West Frankfort Proposes Plan to Eliminate Single-Wide Trailers


By Fanna Haile-Selassie
By Jared Roberts

WEST FRANKFORT -- West Frankfort leaders are mulling over a proposal to keep some new mobile homes from moving into town. They say the trailers can be eyesores that bring down property values.

Mayor Tom Jordan says the city is taking a look at a lot of its ordinances because they're far behind other cities in updating them. He feels some folks are moving into West Frankfort to try to escape other towns' stricter codes.
While some folks think single-wide mobile homes are a blight on a community, others believe they're the best way to live independently.
"Being on a fixed income, it's about all some people can afford," says Charles Hutson.
Hutson lives in a single-wide mobile home in West Frankfort, the very kind that city leaders want to eliminate.
"I don't see why they'd want to object to them, most trailers are pretty nice and it's a fairly cheap way to live," he insists.
A proposed ordinance would restrict new mobile homes to only double-wide structures. It would also stop the city from allowing any trailer parks. The ordinance is all about property values and keeping West Frankfort looking nice. So, city officials would rather see a double wide modular home, as opposed to the single-wide trailer that's less expensive.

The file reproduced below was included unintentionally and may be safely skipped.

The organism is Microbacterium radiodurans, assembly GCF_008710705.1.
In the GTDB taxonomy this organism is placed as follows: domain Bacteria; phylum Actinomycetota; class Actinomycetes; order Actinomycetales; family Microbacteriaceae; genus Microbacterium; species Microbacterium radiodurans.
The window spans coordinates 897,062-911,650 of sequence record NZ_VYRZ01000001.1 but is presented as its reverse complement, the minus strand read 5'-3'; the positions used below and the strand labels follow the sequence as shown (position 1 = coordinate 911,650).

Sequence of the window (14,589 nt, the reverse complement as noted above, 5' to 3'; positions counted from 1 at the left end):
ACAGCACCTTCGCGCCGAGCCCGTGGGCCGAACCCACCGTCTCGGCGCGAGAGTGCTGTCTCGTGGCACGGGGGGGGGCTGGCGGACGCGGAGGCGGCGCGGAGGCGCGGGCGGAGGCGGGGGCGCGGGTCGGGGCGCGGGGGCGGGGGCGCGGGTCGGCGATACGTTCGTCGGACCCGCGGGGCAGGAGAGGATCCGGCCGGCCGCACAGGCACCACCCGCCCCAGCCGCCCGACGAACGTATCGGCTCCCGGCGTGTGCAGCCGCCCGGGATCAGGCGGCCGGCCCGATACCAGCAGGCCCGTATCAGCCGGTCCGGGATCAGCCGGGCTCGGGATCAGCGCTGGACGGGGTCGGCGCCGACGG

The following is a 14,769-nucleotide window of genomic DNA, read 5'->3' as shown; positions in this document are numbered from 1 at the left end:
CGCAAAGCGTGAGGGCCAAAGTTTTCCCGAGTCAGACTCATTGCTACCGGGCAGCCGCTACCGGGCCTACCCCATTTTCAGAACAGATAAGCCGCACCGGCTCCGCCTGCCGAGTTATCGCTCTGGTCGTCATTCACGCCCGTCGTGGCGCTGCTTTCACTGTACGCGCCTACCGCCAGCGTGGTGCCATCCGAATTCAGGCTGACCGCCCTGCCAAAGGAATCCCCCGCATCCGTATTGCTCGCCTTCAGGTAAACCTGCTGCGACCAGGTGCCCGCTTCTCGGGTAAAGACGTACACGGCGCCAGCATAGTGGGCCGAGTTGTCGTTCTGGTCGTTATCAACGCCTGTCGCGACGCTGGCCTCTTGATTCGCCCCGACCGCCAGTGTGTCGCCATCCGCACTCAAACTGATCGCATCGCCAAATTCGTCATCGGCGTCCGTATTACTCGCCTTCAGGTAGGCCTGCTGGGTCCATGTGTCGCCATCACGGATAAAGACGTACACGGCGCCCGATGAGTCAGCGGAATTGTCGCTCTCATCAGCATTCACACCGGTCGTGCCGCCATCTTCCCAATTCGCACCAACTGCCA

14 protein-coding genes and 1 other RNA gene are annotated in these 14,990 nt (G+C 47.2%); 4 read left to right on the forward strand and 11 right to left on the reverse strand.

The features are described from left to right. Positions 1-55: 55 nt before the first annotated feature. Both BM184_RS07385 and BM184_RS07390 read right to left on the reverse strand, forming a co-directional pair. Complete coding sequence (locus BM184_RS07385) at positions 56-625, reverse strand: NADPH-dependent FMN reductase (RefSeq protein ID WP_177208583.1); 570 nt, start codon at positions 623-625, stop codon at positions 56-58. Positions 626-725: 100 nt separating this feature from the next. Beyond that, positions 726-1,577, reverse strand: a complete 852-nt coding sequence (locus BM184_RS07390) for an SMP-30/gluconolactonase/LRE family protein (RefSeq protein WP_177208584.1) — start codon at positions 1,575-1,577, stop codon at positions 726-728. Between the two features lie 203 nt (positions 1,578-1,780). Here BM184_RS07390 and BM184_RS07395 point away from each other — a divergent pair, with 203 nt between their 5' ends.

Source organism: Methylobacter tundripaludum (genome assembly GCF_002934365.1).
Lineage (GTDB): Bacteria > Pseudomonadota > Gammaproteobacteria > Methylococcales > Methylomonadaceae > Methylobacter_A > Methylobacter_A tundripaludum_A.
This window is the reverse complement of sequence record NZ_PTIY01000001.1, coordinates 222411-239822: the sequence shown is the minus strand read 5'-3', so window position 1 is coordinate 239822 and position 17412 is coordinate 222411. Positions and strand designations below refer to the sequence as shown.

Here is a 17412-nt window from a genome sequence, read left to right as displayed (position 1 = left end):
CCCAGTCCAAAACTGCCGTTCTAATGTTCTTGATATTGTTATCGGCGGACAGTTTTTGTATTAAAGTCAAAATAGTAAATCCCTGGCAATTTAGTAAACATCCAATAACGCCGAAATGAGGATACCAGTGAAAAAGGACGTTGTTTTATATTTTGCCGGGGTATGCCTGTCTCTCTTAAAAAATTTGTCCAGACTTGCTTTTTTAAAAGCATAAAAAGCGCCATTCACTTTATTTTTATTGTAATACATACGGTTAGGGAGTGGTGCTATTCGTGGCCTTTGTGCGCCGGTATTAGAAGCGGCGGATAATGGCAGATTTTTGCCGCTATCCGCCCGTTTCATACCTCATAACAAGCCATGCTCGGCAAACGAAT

"You should have a right, after making a significant investment in a neighborhood and in a home, to protect that," explains West Frankfort Mayor Tom Jordan.
He says many of the small trailers decrease the property value of nearby homes. The current code already requires a mobile home owner to get permission from his or her neighbors before moving in, and city leaders say this extra step will put the city in line with other towns.
"All the communities around us noticed this problem and had this problem and addressed it before we did," says Ed Hammonds, West Frankfort Code Enforcer. "We're in the process now of following up their lead in cleaning up our city."
Hutson admits his home doesn't use the finest materials, but insists if the homeowner maintains the property, living here shouldn't be a problem.
The city council will take up the ordinance change at its next meeting on Tuesday. They will also set a date for a public hearing.
Jordan also says they will start looking into other city ordinances as well. They want to have more power to demolish abandoned structures, require home inspections before selling them, and have businesses register with the city.
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